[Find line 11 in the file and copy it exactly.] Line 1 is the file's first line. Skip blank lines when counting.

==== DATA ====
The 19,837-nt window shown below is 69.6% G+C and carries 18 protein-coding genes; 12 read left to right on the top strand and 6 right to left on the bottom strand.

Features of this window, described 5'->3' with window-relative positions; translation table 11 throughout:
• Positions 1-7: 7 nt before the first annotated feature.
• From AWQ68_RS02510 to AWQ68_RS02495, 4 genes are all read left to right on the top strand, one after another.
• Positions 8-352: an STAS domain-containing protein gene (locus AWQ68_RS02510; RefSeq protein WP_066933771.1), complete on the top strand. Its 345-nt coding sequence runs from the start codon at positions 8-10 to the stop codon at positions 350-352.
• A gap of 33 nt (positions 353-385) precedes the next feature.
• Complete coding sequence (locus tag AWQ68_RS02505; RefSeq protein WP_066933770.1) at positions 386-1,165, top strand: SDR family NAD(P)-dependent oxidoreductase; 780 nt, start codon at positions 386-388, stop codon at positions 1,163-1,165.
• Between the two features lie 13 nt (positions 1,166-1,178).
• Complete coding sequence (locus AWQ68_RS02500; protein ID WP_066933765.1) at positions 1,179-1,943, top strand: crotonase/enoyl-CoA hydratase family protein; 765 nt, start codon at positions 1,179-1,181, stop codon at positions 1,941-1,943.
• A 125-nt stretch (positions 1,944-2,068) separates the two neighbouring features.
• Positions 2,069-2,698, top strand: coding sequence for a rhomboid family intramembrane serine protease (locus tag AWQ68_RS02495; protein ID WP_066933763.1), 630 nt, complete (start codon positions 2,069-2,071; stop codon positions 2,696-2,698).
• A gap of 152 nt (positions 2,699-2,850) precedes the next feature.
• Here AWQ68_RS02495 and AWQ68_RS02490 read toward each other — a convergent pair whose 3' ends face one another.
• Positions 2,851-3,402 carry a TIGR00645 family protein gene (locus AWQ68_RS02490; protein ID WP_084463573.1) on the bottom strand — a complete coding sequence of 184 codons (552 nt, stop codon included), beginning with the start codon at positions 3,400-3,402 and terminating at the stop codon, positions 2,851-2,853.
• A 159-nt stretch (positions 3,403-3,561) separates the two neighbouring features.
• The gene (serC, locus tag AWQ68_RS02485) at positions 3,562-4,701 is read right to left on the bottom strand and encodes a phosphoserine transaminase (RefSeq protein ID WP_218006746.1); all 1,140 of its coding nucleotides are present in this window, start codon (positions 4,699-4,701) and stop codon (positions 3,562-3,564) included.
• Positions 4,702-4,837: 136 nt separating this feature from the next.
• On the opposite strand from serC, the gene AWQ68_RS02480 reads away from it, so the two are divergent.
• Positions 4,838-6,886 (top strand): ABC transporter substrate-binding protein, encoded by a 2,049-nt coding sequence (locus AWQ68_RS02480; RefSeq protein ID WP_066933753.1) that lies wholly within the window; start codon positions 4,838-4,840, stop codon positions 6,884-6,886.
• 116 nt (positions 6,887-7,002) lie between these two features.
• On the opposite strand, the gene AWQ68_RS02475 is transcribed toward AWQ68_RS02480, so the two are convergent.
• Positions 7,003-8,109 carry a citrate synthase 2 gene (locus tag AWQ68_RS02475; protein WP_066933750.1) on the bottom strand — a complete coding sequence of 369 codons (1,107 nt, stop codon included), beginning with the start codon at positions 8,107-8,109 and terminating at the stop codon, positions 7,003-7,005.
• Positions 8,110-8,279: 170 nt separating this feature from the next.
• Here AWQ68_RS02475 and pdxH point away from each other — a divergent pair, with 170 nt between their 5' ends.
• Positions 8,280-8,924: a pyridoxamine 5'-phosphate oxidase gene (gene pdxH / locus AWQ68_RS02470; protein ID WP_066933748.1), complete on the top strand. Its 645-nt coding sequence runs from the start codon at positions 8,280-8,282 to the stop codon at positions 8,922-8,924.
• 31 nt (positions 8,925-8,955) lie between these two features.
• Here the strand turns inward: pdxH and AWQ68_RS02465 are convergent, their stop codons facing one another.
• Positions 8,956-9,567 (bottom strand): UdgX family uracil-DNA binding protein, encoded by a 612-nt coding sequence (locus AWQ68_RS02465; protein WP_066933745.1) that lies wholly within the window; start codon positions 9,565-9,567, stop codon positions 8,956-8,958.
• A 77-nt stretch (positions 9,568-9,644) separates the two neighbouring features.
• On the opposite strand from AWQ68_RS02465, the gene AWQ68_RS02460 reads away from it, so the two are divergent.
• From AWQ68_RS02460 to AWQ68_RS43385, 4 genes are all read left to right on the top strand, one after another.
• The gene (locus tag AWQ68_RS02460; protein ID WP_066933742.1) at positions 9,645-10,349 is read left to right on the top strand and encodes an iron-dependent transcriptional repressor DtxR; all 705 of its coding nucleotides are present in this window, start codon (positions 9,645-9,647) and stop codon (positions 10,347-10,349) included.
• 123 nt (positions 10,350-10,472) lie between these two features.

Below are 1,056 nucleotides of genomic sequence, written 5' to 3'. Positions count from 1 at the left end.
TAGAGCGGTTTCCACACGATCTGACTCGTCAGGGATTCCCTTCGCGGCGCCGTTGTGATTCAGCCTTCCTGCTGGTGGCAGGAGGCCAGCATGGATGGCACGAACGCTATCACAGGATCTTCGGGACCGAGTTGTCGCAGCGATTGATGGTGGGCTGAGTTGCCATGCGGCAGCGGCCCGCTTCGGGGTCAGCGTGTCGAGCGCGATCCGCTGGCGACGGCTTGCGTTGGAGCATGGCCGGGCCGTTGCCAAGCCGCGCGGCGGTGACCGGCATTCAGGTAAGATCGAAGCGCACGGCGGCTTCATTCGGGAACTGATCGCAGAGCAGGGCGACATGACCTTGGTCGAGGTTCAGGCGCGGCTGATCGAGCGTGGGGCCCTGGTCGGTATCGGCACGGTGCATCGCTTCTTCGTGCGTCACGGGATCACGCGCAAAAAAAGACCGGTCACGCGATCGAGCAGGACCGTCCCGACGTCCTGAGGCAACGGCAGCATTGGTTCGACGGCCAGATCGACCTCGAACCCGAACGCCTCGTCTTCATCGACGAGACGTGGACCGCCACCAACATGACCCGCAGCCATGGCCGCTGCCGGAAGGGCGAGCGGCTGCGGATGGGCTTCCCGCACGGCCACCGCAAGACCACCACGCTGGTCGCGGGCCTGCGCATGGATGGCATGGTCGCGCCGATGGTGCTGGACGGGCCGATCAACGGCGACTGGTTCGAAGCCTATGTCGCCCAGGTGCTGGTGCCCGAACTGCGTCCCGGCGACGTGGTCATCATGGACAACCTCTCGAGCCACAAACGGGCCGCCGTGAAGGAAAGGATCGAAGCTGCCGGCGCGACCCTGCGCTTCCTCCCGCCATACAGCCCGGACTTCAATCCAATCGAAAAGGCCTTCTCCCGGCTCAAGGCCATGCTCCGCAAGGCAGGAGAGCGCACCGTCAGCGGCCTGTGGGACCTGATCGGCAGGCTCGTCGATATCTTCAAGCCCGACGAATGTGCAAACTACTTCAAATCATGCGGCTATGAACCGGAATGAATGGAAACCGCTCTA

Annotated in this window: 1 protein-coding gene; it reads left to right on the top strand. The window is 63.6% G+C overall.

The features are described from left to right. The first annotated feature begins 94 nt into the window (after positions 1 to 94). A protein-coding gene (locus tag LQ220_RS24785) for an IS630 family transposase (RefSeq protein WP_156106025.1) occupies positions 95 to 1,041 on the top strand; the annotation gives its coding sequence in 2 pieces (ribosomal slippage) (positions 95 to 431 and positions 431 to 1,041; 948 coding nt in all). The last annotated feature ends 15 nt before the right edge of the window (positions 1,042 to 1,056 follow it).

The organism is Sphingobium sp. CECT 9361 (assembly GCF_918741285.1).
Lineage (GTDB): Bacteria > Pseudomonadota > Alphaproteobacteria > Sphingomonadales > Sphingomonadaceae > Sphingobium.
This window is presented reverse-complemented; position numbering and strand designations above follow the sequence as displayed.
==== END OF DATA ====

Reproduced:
• Positions 2,069-2,698, top strand: coding sequence for a rhomboid family intramembrane serine protease (locus tag AWQ68_RS02495; protein ID WP_066933763.1), 630 nt, complete (start codon positions 2,069-2,071; stop codon positions 2,696-2,698).